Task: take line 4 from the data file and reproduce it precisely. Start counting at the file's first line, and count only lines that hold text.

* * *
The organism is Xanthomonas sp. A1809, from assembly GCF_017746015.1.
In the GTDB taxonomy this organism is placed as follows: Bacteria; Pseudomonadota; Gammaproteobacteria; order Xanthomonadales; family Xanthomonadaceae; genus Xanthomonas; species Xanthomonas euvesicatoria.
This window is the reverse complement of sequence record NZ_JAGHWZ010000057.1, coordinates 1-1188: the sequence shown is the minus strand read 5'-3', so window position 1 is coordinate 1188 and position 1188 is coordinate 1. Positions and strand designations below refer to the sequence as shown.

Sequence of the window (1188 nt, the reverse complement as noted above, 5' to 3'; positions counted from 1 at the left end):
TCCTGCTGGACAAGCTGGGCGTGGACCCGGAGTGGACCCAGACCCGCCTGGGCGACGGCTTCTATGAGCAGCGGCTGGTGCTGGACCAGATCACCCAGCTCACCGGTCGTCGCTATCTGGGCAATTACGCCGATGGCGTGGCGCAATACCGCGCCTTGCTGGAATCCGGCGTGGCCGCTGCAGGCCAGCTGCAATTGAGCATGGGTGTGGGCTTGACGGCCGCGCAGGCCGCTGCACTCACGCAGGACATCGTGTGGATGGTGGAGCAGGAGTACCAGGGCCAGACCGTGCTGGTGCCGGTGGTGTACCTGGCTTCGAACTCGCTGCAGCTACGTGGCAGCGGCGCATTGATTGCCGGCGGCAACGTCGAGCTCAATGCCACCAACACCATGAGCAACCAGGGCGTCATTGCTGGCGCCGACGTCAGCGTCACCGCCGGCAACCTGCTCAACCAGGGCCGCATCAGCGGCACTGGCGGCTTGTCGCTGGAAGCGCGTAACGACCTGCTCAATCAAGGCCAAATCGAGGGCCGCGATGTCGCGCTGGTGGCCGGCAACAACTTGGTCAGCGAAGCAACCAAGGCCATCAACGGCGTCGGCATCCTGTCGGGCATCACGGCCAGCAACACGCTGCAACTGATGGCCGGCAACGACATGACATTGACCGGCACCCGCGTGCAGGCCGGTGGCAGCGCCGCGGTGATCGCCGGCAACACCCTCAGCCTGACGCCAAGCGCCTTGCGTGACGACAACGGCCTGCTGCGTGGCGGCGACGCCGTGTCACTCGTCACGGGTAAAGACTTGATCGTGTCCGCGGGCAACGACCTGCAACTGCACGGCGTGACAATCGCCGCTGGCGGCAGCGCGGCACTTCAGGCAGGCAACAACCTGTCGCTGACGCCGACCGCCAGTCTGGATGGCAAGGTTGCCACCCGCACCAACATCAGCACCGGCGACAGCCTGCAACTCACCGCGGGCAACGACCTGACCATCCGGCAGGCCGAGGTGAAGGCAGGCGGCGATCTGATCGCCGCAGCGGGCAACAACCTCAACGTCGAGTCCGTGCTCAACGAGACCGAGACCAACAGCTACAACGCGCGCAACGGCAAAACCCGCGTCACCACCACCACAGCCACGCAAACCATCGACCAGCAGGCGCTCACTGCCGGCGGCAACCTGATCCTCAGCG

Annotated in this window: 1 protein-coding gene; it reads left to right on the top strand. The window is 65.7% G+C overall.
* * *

Sequence of the window (1188 nt, the reverse complement as noted above, 5' to 3'; positions counted from 1 at the left end):